Local jazz legend to perform concert

Music lovers in Port Orchard looking to add a little fun to their Sunday evening are invited to the Peninsula Beverage Co., where musician, author and composer Mark Lewis plans to give his audience a true jazz experience.

Lewis has taken his mastery of the alto saxophone, baritone sax, flute and piano from coast to coast and beyond in his 40-plus years in the jazz industry. Born in Tacoma in 1958, Lewis quickly found a love for music, practicing and performing with different bands through his time at South Kitsap High School.

Lewis has since authored over 1,700 compositions, recorded and produced over 30 albums on multiple labels, and currently works in and operates a makeshift studio near downtown Bremerton.

Lewis said that his lifelong devotion to the music helped him become as good as he is today, saying “Jazz is so difficult to play. It’s not difficult for me now because I’ve been playing it all my life, but for many people, it is very difficult. The worst part about playing jazz is that the musicians are the hardest on you behind your back, not to your face, in the United States. In Holland, it’s to your face. That’s how come I got good.”

Another major challenge for Lewis’ journey was his troubling eyesight. He was born with congenital cataracts, and despite being given limited sight through many surgeries, remains legally blind. Yet that did not stop Lewis from venturing the world; he even settled in The Netherlands, for 14 years, despite only having $500 in his pocket to get him there. Lewis said that he overcame those obstacles because music comes first with him.

“I don’t wanna have a family, so I don’t have one. I don’t want to have a house, so I don’t have one. I wanna play music until the money runs out,” he said.

Lewis also pointed out the amount of influence black jazz musicians had on his career, including Buddy Catlett and Otis “Candy” Finch. “I’ve always respected black people,” he said. “Here’s a group of people who have been taken as slaves, brought to the United States, a foreign land, separated from each other so they couldn’t talk to each other, had no common language, and yet, within a hundred years, produced music that was the highest music in the world.”

The series in Port Orchard will also feature different guest musicians each night to accompany Lewis. Bassist and pianist David Friesen, who will take part in the series July 31, has produced over 80 albums in his jazz career and has performed all over the world. He said that he enjoys playing with Lewis.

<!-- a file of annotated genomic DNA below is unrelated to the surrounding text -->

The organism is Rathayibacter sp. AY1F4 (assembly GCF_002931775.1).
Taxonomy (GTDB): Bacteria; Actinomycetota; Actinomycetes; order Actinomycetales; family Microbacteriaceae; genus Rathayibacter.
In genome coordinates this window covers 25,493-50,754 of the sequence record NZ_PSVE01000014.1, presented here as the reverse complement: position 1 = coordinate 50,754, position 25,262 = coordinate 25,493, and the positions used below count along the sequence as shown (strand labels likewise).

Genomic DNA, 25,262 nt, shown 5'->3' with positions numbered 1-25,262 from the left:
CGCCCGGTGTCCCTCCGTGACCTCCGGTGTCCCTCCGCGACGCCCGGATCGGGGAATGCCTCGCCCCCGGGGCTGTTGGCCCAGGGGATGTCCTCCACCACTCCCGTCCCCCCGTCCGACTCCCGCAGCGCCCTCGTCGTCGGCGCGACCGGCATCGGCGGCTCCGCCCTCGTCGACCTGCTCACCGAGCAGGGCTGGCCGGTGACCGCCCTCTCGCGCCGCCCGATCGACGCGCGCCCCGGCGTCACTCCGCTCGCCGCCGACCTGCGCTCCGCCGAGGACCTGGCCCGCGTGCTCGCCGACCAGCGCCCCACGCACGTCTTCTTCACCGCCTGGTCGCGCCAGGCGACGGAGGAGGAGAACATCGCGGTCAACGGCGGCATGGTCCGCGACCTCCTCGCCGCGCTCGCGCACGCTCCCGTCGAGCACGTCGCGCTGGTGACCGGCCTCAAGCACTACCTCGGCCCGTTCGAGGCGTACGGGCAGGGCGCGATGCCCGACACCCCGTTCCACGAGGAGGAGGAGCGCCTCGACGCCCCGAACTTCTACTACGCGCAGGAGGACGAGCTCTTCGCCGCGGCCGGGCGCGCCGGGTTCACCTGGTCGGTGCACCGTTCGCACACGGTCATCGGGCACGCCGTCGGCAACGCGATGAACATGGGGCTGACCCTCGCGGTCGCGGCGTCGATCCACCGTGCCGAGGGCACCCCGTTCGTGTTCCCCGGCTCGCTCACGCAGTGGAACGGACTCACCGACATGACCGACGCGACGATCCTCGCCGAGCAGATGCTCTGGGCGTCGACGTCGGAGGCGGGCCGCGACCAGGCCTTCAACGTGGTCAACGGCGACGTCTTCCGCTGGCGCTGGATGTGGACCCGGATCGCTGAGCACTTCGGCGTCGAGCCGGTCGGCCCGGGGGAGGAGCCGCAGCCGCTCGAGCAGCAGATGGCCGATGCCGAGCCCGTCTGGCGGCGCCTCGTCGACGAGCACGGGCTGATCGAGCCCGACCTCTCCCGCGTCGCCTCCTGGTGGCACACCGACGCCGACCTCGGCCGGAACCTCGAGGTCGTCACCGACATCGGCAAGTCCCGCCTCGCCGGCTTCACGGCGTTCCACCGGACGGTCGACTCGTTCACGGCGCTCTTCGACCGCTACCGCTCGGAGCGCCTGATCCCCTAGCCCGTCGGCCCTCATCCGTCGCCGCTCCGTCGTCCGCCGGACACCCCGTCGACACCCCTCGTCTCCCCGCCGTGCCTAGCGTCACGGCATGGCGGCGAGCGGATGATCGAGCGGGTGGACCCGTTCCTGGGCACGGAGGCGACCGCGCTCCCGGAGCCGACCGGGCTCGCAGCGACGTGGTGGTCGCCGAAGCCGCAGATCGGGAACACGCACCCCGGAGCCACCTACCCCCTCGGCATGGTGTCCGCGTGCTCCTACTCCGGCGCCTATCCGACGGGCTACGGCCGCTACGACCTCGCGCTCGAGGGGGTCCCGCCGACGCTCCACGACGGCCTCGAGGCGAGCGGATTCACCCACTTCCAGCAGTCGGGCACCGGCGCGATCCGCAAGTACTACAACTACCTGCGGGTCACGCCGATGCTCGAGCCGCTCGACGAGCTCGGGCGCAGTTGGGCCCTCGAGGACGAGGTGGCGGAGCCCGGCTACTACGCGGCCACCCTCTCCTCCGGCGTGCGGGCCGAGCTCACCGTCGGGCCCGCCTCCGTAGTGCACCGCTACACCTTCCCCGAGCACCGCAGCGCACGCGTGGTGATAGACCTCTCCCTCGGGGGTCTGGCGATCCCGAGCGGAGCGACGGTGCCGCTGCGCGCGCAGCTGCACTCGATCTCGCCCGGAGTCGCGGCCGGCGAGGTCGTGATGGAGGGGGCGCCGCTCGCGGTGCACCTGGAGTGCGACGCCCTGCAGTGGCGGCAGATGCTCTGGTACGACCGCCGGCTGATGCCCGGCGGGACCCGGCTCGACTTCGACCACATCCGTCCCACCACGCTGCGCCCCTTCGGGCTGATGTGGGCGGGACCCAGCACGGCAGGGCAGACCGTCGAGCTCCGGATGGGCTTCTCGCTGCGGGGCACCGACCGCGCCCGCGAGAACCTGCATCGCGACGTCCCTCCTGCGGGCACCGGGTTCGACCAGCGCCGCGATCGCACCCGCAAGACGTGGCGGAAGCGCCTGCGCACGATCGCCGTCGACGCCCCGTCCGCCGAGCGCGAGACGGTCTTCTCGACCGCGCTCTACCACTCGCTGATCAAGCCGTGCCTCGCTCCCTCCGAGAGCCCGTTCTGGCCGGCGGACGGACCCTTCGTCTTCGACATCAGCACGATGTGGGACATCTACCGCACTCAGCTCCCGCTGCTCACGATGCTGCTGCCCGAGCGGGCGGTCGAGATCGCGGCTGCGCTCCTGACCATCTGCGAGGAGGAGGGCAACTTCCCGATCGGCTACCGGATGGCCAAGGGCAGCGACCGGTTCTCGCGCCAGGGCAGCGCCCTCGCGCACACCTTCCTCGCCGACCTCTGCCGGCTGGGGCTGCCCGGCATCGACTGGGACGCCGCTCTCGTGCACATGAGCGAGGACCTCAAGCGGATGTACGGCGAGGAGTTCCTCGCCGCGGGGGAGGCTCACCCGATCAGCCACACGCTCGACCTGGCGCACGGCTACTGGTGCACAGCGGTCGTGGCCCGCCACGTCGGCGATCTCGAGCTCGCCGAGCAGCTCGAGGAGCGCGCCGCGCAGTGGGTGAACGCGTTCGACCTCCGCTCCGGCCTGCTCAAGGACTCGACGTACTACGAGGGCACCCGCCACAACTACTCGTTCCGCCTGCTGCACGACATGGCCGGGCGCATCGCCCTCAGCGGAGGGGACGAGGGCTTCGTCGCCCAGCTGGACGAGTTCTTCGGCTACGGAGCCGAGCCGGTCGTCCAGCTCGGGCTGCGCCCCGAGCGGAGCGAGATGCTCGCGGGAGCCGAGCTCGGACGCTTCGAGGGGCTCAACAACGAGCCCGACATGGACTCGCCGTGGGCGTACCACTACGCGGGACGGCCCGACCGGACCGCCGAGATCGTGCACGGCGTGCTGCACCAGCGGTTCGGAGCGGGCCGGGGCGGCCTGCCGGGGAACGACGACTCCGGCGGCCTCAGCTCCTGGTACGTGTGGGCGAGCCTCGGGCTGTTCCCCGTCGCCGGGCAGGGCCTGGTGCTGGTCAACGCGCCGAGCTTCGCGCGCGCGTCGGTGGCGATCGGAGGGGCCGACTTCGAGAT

“Mark has a great personality and a great energy when he plays the music,” Friesen said. “I don’t do this with anyone else. Just Mark.”

Pianist Bill Anschell, who was inducted in the Seattle Jazz Hall of Fame in 2016, will join Lewis July 24. He said that the live concert will help get the word out about the genre of jazz, especially to an audience that seems to favor rock and hip hop.

“Certainly the older kind of (jazz) styles are not in their heyday,” he said, “but in some ways, you could say this is a growth period for the music because there are so many jazz programs at colleges and universities.”

One musician who has already played his session with Lewis is pianist Randy Halberstadt, who has been a major figure for jazz in the Pacific Northwest for years. He said that those who attended his duet with Lewis should continue to attend the series, as jazz can give a whole new experience every time you listen to it.

“When you go to a jazz concert, it’s gonna be different every time,” Halberstadt said. “You could have the same musicians playing the same concert three nights in a row. Every time they take a solo, it’s gonna be different. It’s an adventure.”

The concerts will take place each Sunday in July from 4-7 p.m. No cover is required, but only those 21 and older will be allowed in. Details can be found at marklewismusic.com.